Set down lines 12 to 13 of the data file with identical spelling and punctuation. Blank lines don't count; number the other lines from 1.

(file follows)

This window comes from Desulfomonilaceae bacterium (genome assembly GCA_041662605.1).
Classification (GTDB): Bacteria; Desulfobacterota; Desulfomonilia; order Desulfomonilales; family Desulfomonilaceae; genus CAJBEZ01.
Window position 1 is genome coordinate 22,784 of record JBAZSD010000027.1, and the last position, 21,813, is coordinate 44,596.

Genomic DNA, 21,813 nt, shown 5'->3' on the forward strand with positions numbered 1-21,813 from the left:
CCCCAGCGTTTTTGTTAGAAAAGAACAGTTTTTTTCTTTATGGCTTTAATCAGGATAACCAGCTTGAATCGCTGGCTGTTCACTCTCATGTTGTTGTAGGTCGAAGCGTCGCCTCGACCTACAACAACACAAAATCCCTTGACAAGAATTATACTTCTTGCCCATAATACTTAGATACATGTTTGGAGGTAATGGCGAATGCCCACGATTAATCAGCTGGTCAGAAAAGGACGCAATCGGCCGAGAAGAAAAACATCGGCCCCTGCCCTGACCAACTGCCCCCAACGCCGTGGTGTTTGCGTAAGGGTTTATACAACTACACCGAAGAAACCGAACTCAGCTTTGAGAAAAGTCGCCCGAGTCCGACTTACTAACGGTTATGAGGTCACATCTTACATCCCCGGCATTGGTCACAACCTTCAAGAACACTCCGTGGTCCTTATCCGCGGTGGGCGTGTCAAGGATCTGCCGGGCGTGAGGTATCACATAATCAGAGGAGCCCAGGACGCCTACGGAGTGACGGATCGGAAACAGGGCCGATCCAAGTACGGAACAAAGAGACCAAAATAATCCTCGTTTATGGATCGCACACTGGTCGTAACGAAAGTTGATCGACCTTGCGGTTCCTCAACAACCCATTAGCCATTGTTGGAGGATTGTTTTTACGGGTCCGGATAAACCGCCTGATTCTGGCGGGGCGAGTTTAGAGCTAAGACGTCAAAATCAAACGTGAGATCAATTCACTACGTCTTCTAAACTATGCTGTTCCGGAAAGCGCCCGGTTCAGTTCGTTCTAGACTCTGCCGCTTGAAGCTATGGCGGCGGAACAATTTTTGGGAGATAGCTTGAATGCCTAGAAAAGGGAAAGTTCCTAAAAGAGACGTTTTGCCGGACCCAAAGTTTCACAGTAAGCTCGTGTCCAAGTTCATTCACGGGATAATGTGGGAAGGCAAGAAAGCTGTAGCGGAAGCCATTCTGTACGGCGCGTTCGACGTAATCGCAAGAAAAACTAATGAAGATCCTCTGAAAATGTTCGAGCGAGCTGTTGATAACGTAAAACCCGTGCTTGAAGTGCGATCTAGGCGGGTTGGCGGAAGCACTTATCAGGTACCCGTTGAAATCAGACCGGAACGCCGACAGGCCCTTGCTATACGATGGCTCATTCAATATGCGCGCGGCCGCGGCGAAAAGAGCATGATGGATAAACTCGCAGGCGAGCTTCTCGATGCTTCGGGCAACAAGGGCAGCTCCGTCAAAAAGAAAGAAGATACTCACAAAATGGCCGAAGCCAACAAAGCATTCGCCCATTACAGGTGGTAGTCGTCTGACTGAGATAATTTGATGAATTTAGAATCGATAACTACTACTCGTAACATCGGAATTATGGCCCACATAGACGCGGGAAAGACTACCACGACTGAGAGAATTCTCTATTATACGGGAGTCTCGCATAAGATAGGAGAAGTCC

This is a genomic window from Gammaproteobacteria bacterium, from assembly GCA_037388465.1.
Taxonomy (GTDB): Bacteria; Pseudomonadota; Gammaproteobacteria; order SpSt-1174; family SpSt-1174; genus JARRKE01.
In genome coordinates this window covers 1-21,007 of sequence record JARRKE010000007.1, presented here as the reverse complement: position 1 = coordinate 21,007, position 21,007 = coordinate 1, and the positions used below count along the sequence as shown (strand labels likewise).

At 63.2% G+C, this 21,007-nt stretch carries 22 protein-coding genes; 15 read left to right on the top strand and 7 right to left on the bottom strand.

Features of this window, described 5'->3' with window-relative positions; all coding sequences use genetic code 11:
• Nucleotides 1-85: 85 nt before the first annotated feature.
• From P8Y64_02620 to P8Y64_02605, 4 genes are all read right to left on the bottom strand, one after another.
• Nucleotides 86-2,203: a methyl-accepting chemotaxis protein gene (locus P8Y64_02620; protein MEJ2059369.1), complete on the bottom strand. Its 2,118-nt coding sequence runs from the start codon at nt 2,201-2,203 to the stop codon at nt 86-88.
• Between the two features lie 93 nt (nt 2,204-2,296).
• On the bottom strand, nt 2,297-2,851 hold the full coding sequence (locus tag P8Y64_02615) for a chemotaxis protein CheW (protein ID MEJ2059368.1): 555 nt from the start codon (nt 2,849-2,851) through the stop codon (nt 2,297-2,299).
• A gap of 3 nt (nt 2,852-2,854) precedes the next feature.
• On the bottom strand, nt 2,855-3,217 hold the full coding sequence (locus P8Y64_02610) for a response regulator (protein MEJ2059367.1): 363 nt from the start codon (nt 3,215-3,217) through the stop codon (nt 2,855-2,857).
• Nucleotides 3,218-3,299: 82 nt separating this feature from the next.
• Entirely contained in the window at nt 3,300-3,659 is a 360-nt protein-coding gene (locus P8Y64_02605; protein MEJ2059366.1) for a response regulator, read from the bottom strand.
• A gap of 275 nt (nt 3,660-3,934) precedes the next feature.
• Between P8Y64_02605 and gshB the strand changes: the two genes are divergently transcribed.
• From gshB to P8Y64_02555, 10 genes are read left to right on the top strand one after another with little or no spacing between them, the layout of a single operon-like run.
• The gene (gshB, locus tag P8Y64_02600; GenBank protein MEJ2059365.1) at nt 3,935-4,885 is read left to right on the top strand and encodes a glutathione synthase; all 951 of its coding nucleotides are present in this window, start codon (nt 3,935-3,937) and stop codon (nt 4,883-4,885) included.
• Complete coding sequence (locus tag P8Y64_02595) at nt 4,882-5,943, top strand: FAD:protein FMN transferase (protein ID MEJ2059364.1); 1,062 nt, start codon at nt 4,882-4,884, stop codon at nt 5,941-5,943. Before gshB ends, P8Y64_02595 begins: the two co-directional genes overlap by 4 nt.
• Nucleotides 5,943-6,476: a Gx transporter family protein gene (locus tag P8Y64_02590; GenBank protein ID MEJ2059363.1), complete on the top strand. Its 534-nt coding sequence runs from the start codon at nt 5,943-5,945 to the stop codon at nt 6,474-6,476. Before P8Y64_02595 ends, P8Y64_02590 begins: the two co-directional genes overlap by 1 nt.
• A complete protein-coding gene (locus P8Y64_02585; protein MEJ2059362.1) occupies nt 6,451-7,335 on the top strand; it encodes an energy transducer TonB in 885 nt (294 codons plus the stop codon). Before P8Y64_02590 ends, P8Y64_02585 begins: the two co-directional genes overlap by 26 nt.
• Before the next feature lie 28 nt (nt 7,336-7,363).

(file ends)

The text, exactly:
• From P8Y64_02620 to P8Y64_02605, 4 genes are all read right to left on the bottom strand, one after another.
• Nucleotides 86-2,203: a methyl-accepting chemotaxis protein gene (locus P8Y64_02620; protein MEJ2059369.1), complete on the bottom strand. Its 2,118-nt coding sequence runs from the start codon at nt 2,201-2,203 to the stop codon at nt 86-88.